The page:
We are living through a time of upheaval, with increasing threats to global health,
democratic institutions, and the world’s economies. But behind the alarming headlines is
another issue that must be quickly addressed: the role of workers is being
transformed—and often rendered obsolete—by automation and artificial intelligence.
As Jamie Merisotis, the president and CEO of Lumina Foundation, argues in HUMAN WORK: In
the Age of Smart Machines, we can—and must—rise to this challenge by preparing to work
alongside smart machines doing that which only humans can: thinking critically, reasoning
ethically, interacting interpersonally, and serving others with empathy.
In Human Work, Merisotis, author of the award-winning 2015 book AMERICA NEEDS
TALENT, offers a roadmap for the large-scale, radical changes we must make in order to find
abundant and meaningful work in the 21st century. His vision centers on developing our unique
capabilities as humans through a lifetime of learning opportunities that are easy to navigate,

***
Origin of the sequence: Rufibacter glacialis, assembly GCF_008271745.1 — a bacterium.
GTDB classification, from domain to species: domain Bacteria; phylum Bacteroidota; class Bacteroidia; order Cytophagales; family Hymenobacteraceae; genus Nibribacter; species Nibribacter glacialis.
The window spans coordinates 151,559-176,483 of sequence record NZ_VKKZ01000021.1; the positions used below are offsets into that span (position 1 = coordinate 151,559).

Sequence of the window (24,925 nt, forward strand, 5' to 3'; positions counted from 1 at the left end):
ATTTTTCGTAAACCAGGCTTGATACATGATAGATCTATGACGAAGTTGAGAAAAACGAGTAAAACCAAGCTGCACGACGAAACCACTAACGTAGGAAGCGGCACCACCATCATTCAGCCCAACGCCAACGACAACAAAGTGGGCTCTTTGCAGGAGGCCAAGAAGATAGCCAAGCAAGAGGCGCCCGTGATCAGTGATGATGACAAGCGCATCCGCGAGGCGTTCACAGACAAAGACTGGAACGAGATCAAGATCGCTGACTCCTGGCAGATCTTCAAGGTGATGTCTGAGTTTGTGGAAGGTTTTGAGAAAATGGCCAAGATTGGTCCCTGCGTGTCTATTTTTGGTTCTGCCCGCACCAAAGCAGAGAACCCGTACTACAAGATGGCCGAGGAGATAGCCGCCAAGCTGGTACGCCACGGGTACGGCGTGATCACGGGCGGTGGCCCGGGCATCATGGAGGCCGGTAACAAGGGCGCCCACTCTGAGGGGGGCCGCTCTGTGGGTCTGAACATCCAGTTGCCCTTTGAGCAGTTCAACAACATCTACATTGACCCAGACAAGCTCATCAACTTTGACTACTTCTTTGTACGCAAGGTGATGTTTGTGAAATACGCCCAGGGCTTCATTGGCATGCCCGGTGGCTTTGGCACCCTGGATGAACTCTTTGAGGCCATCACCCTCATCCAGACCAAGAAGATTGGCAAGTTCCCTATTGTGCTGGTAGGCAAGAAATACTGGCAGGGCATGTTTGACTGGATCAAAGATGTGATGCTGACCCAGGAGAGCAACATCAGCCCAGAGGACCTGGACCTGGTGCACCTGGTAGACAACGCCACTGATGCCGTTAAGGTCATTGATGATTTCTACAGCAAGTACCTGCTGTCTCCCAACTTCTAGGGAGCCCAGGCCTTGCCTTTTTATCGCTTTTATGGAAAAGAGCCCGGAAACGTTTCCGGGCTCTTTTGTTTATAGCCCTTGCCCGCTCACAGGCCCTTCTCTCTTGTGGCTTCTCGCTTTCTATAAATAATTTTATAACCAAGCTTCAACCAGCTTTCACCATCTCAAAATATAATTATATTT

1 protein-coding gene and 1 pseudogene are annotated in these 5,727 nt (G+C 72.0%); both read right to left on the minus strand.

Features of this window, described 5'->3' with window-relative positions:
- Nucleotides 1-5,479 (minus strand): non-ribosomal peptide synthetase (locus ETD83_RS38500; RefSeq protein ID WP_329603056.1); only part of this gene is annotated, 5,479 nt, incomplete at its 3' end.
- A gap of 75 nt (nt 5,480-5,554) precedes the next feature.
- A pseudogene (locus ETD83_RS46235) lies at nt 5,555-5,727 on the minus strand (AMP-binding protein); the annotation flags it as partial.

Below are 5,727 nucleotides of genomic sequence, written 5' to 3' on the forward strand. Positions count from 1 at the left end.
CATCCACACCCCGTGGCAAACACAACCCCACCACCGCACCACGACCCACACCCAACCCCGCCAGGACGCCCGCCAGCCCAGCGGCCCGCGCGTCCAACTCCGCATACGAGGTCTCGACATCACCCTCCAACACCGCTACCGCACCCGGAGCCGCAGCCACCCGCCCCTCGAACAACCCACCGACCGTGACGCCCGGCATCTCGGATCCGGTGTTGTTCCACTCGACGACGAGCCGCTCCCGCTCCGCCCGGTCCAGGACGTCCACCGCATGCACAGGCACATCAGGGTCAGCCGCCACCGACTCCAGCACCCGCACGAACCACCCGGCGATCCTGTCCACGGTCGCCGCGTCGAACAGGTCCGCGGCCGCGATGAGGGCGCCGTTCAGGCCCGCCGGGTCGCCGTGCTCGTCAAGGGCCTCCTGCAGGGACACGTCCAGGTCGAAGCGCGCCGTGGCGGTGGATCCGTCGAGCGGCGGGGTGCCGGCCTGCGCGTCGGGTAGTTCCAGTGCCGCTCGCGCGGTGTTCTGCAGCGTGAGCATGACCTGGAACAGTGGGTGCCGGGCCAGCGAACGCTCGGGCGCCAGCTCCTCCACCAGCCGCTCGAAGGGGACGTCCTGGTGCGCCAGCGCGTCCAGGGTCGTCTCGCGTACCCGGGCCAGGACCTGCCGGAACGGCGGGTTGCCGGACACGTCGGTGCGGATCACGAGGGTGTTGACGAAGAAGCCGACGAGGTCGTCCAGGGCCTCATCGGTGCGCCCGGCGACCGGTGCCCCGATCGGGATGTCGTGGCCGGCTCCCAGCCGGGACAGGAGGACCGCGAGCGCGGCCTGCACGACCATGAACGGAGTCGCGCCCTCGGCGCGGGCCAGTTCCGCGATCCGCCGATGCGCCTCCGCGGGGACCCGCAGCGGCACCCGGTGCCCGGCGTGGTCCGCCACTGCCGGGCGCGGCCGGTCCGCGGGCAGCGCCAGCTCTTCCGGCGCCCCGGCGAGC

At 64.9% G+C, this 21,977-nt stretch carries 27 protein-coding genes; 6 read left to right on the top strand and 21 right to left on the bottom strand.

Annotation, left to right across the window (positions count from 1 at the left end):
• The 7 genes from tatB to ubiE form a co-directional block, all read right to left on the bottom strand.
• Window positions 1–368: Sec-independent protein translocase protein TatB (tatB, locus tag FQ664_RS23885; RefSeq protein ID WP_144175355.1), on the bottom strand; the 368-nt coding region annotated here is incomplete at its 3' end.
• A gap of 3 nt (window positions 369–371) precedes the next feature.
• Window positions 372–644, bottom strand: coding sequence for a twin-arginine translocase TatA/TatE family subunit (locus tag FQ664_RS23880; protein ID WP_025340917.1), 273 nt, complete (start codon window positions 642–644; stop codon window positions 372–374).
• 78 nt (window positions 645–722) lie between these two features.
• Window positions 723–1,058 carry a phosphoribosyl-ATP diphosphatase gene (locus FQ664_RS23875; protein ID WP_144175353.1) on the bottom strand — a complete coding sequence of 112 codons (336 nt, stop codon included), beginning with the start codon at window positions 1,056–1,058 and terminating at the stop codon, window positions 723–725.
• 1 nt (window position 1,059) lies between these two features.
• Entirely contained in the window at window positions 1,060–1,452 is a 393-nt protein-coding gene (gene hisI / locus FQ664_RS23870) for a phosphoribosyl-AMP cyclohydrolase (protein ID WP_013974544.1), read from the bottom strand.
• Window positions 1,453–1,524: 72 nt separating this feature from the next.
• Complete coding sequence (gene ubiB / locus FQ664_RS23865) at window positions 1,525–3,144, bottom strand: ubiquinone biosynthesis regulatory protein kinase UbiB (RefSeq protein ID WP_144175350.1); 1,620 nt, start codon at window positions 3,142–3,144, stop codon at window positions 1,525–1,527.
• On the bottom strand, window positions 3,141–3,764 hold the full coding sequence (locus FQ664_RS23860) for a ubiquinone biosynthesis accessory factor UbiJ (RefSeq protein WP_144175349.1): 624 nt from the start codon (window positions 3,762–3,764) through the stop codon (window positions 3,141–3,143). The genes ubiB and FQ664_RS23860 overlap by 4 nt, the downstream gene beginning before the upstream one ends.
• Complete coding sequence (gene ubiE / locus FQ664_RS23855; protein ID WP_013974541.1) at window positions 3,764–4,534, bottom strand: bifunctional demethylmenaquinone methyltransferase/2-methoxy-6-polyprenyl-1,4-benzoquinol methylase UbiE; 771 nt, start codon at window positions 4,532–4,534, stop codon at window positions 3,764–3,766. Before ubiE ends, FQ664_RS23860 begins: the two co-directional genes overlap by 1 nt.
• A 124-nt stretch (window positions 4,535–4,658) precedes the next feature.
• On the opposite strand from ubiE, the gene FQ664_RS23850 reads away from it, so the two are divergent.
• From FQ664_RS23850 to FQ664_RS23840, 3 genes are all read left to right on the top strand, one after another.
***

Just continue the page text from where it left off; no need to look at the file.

deliver fair results, and offer a broad range of credentials—from college degrees to occupational
certifications. By shifting long-held ideas about how the workforce should function and
expanding our concept of work, he argues that we can harness the population’s potential,
encourage a deeper sense of community, and erase a centuries-long system of inequality.
As the headlines blink red, now is the time to redesign education, training, and the workplace as
a whole. Yes, many jobs will be lost to technology, but if we promote people’s deeper potential,
engaging human work will always be available.
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Jamie Merisotis is a globally recognized leader in philanthropy, higher education, and public policy. Since 2008, he has served as president and CEO of Lumina Foundation, one of the largest private foundations in the U.S. and a driving force for increasing Americans’ success in higher education. He previously served as co-founder and president of the nonpartisan Institute for Higher Education Policy, and as executive director of a bipartisan national commission on college affordability.
A highly regarded analyst and innovator, Merisotis is a member of the Council on Foreign Relations in New York and the leadership council of The Aspen Institute’s Franklin Project on national service. He is frequently sought after as a media commentator and contributor. His writing has appeared in The Washington Post, National Journal, Washington Monthly, Huffington Post, Politico, and other publications.
Merisotis commits his time and energies as trustee for a diverse array of organizations around the world, including his alma mater, Bates College in Maine. He lives with his wife, Colleen O’Brien, and their children, Benjamin and Elizabeth, in Indianapolis.
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